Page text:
The term “captains of industry” rings pretty hollow these days. Not seeing much leadership from any industry sector, particularly oil. Beyond BP’s ineptitude and functioning as a piñata for the President and Congress, no other oil industry leaders are stepping up to address the mess in the Gulf and the mess created by decades of unbalanced US energy and environmental policies.
Lack of Leadership Honors, Chief Marketing Officer Division, this week go to two separate auto makers for incredibly bad decisions. Each is very different. Both are stupefying in their own right.
First is all the press garnered by General Motors for pushing purity of the Chevrolet brand to an absurd level. According to a memo by several GM vice presidents sent to Chevrolet employees, the importance of brand consistency means stopping use of the nickname “Chevy” for dealer ads, for official communications, for talking with your friends and family. They’ve even instituted “cuss jars” for those guilty of non-compliance, with funds going toward team building.
Such idiocy starts to explain why GM got itself into such an economic trench that it required a Federal bailout and partial takeover. As the Pop Crush web site rightly notes, the Chevy name is heavily embedded in pop culture, from a long list of rock songs, to the vernacular of several million pick-up truck owners. Chevrolet may be the brand’s proper name, but even the Federal government can’t issue a recall for its nickname now.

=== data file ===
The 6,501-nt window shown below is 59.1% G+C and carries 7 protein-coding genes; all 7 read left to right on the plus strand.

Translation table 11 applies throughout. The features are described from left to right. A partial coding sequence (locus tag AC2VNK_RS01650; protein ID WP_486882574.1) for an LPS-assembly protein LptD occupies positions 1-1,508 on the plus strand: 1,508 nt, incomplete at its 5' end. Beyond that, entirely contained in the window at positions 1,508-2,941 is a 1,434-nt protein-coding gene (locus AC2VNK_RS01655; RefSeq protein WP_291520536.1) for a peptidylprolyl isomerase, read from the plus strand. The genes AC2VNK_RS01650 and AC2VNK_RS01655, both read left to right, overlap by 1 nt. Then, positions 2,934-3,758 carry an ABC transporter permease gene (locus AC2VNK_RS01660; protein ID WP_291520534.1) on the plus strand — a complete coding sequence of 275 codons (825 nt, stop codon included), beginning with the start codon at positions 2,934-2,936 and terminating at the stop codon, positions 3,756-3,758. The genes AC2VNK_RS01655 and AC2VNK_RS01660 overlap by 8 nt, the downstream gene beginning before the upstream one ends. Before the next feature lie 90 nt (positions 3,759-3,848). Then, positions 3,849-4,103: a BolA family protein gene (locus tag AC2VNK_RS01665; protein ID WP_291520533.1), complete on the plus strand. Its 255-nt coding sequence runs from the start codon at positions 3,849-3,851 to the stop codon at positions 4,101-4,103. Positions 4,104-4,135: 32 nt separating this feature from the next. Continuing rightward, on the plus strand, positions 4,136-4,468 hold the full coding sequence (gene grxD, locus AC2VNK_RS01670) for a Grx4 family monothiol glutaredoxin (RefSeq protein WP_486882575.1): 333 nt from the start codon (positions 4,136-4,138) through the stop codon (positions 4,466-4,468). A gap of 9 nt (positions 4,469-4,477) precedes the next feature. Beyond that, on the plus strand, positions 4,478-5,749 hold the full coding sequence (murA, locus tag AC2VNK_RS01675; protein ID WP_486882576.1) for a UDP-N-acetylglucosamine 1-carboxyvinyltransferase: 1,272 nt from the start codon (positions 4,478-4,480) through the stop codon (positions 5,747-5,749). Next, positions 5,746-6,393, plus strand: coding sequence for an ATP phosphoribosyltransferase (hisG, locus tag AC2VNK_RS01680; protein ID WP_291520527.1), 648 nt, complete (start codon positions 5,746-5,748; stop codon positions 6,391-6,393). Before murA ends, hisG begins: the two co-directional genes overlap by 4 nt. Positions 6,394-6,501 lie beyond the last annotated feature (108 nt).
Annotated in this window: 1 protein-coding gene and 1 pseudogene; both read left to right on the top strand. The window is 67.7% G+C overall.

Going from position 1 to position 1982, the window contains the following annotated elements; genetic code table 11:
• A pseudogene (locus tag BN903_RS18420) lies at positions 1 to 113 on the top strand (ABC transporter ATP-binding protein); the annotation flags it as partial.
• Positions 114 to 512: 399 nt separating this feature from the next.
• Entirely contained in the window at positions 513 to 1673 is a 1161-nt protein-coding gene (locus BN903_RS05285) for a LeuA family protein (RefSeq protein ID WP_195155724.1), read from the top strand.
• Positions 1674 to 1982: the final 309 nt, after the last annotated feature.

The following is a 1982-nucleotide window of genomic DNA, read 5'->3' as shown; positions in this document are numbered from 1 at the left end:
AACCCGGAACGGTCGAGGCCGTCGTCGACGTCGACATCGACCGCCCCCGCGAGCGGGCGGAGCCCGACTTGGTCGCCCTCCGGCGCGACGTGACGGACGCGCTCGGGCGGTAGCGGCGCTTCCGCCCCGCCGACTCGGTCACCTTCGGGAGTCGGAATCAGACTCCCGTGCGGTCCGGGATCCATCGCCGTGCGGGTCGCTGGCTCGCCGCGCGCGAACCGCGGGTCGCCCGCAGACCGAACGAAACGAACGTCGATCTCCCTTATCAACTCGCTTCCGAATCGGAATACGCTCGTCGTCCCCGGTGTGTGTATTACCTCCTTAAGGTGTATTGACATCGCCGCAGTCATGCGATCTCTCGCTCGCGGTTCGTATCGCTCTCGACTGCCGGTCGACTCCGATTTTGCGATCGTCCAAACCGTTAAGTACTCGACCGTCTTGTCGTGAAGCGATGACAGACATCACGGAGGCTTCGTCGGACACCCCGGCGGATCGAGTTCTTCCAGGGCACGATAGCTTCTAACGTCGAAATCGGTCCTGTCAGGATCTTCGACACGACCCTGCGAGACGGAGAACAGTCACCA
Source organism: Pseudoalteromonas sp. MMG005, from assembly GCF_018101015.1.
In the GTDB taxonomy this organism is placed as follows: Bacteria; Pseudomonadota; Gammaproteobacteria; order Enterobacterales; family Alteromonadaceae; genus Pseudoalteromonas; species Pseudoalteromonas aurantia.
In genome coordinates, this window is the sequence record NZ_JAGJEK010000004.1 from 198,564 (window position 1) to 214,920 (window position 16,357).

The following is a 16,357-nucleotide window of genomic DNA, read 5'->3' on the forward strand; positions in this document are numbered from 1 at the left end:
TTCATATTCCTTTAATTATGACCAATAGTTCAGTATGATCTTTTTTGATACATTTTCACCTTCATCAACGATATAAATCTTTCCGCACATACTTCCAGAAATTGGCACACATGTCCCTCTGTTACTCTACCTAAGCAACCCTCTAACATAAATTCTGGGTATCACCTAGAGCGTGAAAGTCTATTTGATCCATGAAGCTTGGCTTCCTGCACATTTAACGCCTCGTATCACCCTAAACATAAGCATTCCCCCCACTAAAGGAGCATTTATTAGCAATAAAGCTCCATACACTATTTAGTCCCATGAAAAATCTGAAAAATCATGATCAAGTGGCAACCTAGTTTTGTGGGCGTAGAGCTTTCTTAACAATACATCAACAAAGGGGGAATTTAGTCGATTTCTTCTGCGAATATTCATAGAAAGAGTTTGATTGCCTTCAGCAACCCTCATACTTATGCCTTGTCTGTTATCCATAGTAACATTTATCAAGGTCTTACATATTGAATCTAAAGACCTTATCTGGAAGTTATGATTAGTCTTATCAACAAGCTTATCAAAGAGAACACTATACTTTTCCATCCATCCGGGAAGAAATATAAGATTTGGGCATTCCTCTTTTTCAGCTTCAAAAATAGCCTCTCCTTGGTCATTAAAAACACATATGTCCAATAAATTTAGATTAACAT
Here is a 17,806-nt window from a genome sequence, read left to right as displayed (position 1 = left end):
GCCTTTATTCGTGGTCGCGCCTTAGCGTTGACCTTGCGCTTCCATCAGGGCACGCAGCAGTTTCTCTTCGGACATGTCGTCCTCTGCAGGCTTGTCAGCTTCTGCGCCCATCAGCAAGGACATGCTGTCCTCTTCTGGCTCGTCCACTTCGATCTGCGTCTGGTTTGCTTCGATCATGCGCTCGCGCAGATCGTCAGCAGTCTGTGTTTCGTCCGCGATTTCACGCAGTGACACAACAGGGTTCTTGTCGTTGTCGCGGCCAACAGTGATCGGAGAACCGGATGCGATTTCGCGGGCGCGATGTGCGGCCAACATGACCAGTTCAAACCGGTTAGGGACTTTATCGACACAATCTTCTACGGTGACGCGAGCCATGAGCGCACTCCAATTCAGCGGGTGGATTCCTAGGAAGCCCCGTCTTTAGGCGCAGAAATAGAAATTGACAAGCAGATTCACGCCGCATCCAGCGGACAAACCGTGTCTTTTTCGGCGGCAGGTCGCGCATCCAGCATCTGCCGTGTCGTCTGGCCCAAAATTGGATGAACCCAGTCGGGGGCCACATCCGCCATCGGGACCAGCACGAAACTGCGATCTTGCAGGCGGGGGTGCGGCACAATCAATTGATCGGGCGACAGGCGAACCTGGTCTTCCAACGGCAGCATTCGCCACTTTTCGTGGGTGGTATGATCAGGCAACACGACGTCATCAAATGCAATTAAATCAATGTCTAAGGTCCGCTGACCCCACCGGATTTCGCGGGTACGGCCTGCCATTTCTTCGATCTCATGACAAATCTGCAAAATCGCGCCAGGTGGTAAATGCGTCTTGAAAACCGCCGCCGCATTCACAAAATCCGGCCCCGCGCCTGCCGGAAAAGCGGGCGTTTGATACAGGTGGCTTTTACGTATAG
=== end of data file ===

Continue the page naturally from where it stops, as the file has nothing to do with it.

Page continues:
Branding consistency is important, but not when it creates brand bureaucrats. Isn’t the purpose of Chevrolet’s branding and marketing team to focus on convincing consumers to buy Chevy cars and Chevy trucks? When did allegiance to a corporate identity manual take precedence over ideas to attract more Chevy buyers?
As dumb as this venture sounds, it is not as stupid as what Hyundai recently approved in the name of commerce. It happened in Argentina and it began as a clever statement about World Cup soccer mania. Unfortunately, it ended very literally in an exercise that insulted the faith of millions of potential Hyundai customers.
Details about the controversial TV commercial appear on Greg Burke’s LiveShots blog, although the spot itself has evidently already been taken down. It is intended to depict fan worship of the “religion” of soccer by creating a “new” church that uses, but in doing so makes light of, the symbols, doctrine, and faith-based rituals of Catholicism and Christianity. Communion is replaced with pizza slices. A soccer ball is shown with a crown of thorns.
This is not a creative freedom/freedom of speech issue. No one prevented Hyundai from creating and airing these ads in front of a huge audience. However, were no grownups present at any point in the creative, production, and placement process? Managers who spoke up and noted that this spot might be deeply offensive to a large segment of the buying public and what did any of this have to do with the product merits of the latest Hyundai models?
I am sympathetic to the agency based on intentions and their overall concept, because a few years ago, we presented a print ad concept that was well received but never ran to help a local bank build its brand and push its central message to customers — Expect the Star Treatment. The difference is that we left it at the general metaphor that customer service is a religion to us. As soon as Hyundai started getting literal and trivializing the symbols and rituals that Christians consider holy, they were over the top.
Religion and politics used to be the twin topics that were off-limits at the water cooler. Friends, neighbors, and co-workers used to be quietly respectful of each other’s beliefs. That quaint concept is still worth remembering when your main goal is selling cars.